You may have heard that some people aren't happy with the choices they have for president this year and many are wondering how it has come to this. Voters are either looking for someone to blame or a way to fix the outdated system.
There are many factors to consider: the media, big money, caucuses versus primaries, gerrymandered districts, party insiders, and ballot access issues — to name a few. Each is worthy of public debate, but I'm interested in the process by which we elect our leaders.
This year's Republican primary election perfectly illustrates my point. The GOP fielded 17 strong candidates. So many in fact, that early in the race candidates were considered front-runners with only 12 percent of the vote.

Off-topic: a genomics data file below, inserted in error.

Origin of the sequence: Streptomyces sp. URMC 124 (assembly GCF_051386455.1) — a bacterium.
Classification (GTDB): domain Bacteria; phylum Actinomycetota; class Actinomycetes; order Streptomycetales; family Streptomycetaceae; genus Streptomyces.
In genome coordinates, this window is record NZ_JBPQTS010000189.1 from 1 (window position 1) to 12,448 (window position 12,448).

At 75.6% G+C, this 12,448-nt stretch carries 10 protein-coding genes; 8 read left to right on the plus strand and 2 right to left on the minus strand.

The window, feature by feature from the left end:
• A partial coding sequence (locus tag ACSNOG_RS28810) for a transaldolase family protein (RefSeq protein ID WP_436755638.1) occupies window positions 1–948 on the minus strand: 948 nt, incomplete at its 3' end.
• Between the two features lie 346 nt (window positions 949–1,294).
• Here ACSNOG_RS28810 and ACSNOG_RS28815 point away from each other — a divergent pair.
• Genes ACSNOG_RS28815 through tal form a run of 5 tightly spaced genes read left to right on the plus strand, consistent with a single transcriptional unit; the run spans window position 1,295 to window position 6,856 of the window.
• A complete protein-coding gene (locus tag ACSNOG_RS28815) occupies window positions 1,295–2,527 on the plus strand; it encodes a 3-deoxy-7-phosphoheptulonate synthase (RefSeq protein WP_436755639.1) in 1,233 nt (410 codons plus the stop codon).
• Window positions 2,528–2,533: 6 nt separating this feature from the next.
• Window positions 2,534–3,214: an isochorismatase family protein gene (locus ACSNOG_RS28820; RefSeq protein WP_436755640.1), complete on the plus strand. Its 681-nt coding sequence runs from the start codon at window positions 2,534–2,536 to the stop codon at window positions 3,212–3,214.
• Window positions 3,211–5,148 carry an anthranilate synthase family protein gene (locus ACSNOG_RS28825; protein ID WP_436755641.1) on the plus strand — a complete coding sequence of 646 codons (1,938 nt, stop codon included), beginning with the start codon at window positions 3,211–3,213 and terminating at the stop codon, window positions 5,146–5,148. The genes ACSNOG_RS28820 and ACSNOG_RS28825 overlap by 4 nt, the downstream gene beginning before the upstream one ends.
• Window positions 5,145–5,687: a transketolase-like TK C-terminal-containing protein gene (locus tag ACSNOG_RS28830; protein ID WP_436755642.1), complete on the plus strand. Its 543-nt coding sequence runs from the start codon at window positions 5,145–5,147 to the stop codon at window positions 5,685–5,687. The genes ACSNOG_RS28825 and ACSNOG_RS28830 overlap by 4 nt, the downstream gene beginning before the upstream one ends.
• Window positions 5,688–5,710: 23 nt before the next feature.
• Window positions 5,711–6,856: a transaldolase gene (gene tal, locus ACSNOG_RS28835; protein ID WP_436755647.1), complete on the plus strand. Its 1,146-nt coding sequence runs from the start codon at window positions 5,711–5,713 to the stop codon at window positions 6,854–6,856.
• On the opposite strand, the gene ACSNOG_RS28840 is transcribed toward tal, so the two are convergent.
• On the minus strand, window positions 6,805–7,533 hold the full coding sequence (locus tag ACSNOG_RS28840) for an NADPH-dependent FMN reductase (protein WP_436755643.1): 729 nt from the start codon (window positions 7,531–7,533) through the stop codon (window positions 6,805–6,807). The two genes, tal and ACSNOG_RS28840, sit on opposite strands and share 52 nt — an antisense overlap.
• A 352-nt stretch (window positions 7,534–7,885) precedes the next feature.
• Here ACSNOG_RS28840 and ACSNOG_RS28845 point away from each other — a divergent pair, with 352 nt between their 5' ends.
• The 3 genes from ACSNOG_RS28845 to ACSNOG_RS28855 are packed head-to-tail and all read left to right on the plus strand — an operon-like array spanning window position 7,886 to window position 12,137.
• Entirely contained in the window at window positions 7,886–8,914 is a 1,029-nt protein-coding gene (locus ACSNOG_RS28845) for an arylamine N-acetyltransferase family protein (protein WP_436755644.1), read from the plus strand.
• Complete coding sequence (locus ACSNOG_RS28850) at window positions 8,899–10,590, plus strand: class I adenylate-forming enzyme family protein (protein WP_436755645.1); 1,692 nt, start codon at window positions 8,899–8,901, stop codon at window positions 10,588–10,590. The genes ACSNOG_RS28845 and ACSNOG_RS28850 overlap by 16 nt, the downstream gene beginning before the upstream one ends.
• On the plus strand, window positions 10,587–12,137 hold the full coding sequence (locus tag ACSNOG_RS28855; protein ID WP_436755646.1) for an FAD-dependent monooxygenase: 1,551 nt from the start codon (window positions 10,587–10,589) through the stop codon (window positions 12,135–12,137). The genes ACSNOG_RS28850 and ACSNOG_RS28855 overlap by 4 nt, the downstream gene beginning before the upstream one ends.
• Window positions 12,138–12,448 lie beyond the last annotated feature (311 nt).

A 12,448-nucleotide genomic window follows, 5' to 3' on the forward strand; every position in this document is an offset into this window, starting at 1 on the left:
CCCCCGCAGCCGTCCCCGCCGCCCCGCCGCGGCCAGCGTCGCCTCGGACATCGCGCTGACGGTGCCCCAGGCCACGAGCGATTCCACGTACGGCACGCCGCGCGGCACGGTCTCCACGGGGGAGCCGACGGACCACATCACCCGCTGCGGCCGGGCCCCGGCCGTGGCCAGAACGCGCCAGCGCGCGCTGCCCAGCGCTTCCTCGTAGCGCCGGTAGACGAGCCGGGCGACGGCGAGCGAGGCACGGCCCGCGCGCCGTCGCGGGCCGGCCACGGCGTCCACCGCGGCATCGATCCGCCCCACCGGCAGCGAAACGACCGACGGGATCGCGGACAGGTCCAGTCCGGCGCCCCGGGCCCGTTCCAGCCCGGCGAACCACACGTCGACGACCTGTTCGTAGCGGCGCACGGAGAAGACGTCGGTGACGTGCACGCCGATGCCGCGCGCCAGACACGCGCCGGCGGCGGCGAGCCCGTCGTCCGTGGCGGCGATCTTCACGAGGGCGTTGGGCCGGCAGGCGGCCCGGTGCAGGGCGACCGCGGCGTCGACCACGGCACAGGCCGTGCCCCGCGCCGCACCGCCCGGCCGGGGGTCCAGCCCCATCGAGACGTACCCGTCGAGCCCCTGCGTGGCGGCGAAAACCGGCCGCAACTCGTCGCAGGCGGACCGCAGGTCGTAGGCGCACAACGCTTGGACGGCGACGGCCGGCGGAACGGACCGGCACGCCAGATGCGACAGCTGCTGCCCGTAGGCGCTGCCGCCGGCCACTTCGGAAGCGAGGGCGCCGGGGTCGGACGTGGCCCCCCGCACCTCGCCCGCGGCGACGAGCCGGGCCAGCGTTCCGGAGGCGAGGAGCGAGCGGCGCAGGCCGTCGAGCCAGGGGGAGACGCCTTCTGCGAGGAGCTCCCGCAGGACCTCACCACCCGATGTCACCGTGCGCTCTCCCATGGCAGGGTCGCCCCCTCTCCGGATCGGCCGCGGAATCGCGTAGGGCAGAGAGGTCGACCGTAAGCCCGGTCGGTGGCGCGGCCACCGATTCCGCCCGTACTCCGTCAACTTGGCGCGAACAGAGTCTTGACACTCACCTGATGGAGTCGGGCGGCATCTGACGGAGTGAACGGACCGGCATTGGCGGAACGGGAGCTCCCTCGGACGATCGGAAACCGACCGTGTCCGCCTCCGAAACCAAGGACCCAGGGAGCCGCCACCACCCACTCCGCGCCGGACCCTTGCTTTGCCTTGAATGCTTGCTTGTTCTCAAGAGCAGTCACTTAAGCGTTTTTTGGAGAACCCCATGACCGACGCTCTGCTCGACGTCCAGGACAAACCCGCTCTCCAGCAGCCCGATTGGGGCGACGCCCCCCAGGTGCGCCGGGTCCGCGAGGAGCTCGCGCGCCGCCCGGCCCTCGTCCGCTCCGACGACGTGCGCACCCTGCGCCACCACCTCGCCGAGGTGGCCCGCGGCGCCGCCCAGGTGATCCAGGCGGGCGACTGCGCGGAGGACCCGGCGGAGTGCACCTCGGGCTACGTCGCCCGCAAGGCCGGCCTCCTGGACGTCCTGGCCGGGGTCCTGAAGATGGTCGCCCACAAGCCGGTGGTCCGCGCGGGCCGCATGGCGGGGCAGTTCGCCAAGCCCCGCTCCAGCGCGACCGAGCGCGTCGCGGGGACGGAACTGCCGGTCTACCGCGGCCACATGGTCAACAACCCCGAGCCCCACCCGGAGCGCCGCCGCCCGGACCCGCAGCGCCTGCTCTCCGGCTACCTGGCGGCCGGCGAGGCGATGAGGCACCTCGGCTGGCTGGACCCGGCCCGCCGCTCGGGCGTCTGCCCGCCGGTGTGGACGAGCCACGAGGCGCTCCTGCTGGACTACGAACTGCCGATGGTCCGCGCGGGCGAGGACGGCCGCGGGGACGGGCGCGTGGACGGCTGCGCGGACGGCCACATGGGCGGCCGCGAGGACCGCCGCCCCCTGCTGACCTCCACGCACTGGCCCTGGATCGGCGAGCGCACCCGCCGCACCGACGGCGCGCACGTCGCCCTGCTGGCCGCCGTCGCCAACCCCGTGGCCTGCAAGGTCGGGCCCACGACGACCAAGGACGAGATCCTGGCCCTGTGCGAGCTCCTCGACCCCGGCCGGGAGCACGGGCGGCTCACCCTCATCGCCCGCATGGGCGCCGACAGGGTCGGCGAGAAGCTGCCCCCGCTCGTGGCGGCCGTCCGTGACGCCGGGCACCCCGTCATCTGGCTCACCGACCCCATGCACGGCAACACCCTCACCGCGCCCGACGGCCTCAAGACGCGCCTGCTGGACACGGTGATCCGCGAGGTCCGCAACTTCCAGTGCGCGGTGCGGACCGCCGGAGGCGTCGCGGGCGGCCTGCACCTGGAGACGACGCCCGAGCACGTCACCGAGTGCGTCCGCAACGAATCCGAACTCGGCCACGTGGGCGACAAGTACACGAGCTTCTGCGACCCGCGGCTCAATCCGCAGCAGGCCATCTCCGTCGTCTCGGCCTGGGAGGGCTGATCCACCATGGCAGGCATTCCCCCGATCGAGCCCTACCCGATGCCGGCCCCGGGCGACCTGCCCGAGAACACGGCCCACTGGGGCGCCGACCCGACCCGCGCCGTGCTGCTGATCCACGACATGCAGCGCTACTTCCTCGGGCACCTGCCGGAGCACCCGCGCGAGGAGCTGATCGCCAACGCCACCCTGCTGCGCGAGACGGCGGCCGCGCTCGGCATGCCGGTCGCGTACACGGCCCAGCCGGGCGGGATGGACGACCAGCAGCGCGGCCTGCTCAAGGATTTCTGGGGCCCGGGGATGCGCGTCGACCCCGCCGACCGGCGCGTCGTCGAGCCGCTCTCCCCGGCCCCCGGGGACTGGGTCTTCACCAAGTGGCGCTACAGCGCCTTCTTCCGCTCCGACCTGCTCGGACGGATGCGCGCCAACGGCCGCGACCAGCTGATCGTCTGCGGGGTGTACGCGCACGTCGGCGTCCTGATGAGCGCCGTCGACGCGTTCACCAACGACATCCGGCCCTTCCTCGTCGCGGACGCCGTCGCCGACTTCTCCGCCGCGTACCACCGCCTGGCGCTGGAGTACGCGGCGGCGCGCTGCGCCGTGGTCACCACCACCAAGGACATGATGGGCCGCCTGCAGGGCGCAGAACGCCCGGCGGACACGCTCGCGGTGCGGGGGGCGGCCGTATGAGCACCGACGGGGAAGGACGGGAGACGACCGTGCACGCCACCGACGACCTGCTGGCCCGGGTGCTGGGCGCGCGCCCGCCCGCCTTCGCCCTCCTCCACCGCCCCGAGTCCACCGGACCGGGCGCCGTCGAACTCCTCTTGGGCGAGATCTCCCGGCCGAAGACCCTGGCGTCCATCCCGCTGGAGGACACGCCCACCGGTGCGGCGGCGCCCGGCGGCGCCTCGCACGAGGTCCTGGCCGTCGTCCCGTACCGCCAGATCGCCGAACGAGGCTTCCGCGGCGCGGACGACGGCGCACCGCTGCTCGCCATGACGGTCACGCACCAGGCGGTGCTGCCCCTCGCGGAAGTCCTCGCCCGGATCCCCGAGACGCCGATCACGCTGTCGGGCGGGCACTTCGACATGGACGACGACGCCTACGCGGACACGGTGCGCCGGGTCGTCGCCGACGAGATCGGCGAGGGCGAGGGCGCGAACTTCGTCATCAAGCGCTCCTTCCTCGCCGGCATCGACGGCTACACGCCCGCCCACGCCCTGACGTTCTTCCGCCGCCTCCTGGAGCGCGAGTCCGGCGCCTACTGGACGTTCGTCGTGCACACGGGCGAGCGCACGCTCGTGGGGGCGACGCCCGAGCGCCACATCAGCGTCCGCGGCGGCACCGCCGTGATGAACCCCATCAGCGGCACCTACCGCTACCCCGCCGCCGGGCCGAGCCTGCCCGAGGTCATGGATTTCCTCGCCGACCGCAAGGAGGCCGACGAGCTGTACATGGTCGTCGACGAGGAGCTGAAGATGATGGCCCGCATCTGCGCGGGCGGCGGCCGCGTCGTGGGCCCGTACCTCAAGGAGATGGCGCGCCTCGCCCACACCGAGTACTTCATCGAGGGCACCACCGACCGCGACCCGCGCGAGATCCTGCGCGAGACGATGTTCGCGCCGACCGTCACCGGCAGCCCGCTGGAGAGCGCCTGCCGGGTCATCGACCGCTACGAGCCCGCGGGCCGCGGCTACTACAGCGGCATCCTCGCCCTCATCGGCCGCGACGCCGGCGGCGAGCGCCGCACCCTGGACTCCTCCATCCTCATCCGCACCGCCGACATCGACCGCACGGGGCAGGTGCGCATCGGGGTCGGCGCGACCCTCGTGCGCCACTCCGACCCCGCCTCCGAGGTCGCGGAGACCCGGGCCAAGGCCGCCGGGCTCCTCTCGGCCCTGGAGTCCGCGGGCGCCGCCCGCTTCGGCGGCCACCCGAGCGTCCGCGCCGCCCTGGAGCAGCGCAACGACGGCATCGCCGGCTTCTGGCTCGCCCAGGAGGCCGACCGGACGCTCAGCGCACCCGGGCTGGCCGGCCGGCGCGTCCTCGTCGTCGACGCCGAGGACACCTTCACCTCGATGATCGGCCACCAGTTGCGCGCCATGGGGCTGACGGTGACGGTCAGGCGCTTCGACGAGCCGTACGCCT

What this really boils down to is the concept of a plurality winner — someone who wins with less than 50 percent of the vote. My question is, how do we identify the candidate who really has the broadest support of the voters.
There is a real-world solution to this problem: ranked choice voting. Voters rank candidates from their most favored to their least. Ranked choice voting helps find the candidate with the broadest support. Simply put, it produces better outcomes.
Vote your conscience, with no wasted votes and no spoiler effects. There is a better way.